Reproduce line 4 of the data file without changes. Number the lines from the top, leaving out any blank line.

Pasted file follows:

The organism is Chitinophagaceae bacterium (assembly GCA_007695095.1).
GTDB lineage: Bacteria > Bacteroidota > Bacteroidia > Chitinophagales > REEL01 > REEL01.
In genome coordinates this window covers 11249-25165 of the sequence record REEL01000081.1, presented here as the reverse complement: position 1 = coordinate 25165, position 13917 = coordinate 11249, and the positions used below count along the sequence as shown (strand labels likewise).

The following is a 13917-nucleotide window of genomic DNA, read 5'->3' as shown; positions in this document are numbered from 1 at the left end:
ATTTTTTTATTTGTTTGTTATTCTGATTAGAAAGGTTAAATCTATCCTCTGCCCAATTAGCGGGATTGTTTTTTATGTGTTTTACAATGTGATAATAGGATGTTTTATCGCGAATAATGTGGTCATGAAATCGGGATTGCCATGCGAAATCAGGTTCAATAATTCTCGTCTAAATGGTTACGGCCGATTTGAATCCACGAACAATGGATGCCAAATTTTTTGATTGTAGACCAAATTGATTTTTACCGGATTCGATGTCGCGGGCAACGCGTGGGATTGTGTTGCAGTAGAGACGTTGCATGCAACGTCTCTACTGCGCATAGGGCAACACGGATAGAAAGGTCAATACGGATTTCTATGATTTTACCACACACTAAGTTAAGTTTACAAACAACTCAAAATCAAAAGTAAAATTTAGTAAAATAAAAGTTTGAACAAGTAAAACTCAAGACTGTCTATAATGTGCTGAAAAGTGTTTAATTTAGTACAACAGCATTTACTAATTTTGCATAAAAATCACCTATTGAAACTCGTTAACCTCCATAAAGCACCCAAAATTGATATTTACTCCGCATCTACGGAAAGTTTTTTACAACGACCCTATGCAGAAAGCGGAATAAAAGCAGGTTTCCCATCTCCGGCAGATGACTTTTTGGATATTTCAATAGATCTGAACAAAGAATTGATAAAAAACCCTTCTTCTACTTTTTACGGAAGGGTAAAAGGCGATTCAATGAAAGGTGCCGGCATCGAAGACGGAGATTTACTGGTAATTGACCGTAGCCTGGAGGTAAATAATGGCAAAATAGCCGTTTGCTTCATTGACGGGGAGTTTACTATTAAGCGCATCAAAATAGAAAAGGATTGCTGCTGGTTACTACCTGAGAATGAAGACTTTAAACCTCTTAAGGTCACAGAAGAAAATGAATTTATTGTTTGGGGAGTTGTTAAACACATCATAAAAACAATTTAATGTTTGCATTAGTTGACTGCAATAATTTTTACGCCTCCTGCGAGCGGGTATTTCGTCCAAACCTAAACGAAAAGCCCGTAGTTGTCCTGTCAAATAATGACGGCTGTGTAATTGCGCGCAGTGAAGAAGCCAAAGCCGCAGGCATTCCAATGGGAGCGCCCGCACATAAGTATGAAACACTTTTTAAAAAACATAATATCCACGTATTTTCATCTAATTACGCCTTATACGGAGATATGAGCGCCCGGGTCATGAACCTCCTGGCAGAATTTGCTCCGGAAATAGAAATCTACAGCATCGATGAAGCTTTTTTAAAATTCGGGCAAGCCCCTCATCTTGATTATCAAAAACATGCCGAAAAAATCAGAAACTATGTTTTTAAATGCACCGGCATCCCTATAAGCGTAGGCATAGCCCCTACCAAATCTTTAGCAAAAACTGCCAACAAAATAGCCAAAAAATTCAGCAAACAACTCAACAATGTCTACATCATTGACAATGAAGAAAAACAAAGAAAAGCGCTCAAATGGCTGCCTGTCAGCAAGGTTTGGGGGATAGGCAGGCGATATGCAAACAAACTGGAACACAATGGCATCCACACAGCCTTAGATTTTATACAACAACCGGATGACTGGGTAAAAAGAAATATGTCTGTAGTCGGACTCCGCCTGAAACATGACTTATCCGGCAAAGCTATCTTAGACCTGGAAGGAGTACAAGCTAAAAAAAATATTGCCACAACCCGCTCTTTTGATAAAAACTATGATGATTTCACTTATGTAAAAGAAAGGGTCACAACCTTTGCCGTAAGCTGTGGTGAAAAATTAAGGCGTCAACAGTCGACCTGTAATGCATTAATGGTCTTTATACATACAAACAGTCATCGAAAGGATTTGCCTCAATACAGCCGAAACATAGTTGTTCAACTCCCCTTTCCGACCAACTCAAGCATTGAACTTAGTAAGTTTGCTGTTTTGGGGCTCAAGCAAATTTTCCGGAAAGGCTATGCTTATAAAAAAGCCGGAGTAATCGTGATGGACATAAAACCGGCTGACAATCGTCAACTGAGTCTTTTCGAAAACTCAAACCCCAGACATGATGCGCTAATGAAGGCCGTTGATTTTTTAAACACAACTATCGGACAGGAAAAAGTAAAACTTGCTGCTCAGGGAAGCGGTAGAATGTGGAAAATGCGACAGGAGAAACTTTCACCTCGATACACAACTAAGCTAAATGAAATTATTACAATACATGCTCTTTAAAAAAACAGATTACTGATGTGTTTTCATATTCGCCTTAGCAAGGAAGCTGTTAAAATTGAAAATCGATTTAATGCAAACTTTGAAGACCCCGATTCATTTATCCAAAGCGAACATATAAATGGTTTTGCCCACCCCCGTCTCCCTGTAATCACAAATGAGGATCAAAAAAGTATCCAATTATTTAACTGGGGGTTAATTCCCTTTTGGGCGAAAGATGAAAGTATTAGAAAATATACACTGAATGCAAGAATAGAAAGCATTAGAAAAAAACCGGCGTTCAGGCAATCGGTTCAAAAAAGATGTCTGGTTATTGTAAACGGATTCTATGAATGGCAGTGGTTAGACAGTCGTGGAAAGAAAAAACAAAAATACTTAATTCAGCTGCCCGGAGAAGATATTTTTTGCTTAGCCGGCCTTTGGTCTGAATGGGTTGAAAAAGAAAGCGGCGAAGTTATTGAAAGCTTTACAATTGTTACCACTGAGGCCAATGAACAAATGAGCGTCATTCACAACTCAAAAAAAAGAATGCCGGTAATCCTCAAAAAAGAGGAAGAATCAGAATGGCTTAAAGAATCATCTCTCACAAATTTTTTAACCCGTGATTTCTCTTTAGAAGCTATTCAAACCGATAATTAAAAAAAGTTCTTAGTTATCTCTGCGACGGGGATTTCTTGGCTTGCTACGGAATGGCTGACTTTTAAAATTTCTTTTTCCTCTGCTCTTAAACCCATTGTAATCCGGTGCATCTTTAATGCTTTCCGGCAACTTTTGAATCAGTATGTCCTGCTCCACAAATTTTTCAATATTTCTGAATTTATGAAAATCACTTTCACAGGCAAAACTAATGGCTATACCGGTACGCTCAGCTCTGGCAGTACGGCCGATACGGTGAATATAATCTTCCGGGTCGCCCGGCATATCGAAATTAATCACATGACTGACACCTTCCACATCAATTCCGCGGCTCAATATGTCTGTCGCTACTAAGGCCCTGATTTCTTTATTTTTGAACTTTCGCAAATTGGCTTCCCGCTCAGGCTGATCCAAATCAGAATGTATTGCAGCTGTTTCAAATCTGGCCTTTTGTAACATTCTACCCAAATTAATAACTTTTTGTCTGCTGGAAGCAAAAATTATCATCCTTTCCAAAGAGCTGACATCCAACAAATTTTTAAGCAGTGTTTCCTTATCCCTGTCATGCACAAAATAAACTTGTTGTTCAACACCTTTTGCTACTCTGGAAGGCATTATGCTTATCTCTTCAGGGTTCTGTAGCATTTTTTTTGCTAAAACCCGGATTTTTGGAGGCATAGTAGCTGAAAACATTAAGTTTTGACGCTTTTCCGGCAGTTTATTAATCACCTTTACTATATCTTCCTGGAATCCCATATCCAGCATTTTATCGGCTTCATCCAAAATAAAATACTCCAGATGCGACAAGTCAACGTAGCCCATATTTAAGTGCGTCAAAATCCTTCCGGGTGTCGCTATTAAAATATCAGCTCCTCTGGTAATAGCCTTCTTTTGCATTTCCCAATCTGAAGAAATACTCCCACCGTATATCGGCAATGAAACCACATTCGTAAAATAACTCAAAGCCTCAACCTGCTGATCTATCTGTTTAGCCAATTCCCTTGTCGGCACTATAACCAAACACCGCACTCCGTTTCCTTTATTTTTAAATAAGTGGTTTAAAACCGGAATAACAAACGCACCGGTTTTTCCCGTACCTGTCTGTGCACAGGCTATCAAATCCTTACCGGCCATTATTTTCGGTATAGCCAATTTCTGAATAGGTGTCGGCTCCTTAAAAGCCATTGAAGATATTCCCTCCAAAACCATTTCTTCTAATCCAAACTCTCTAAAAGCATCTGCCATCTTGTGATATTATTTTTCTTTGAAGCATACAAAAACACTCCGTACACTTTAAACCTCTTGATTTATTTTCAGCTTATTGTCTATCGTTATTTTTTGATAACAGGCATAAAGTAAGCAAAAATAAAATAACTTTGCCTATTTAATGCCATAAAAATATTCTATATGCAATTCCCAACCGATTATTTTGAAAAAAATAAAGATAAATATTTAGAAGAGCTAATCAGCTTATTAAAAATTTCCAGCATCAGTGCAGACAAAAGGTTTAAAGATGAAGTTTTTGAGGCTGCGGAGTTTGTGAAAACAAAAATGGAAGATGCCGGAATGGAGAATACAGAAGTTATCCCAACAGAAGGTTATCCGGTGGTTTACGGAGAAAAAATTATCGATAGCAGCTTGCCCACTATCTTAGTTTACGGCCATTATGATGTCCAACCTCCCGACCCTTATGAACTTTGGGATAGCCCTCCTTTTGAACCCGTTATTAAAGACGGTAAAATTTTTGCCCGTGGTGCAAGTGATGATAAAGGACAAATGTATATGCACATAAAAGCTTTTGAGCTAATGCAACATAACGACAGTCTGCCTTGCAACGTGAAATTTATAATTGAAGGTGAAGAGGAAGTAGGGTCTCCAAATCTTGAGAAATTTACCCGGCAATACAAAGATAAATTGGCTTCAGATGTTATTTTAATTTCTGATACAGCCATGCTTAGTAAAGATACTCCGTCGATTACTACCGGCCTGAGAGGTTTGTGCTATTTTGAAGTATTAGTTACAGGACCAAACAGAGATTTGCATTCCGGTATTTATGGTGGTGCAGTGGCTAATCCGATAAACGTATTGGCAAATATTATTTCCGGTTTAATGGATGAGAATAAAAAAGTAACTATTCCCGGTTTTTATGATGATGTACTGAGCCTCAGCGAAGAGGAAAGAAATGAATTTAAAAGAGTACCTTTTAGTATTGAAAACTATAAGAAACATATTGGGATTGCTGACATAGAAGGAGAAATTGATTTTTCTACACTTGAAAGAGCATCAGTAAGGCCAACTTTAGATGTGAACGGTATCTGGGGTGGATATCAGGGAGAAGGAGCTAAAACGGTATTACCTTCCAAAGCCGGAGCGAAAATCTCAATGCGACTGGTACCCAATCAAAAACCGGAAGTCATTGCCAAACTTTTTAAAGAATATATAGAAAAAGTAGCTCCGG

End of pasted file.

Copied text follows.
The following is a 13917-nucleotide window of genomic DNA, read 5'->3' as shown; positions in this document are numbered from 1 at the left end: